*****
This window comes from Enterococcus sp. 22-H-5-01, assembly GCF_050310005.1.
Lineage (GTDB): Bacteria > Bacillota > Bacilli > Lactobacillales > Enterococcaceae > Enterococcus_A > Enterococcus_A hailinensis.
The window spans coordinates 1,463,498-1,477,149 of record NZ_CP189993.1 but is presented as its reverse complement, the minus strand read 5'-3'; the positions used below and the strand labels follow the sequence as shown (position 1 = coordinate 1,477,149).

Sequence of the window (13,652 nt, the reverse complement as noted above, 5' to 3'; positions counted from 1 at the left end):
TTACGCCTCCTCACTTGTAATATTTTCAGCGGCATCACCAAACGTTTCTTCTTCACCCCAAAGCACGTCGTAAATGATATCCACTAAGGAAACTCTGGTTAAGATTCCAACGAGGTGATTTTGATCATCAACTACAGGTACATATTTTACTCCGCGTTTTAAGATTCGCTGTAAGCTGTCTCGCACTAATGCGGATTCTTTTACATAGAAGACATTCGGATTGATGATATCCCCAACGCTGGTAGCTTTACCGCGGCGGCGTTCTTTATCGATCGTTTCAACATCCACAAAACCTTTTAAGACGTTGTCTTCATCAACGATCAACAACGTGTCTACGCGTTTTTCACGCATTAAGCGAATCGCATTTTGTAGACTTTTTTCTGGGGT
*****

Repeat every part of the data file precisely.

This window comes from Enterococcus sp. 22-H-5-01, assembly GCF_050310005.1.
Lineage (GTDB): Bacteria > Bacillota > Bacilli > Lactobacillales > Enterococcaceae > Enterococcus_A > Enterococcus_A hailinensis.
The window spans coordinates 1,463,498-1,477,149 of record NZ_CP189993.1 but is presented as its reverse complement, the minus strand read 5'-3'; the positions used below and the strand labels follow the sequence as shown (position 1 = coordinate 1,477,149).

Sequence of the window (13,652 nt, the reverse complement as noted above, 5' to 3'; positions counted from 1 at the left end):
TTACGCCTCCTCACTTGTAATATTTTCAGCGGCATCACCAAACGTTTCTTCTTCACCCCAAAGCACGTCGTAAATGATATCCACTAAGGAAACTCTGGTTAAGATTCCAACGAGGTGATTTTGATCATCAACTACAGGTACATATTTTACTCCGCGTTTTAAGATTCGCTGTAAGCTGTCTCGCACTAATGCGGATTCTTTTACATAGAAGACATTCGGATTGATGATATCCCCAACGCTGGTAGCTTTACCGCGGCGGCGTTCTTTATCGATCGTTTCAACATCCACAAAACCTTTTAAGACGTTGTCTTCATCAACGATCAACAACGTGTCTACGCGTTTTTCACGCATTAAGCGAATCGCATTTTGTAGACTTTTTTCTGGGGT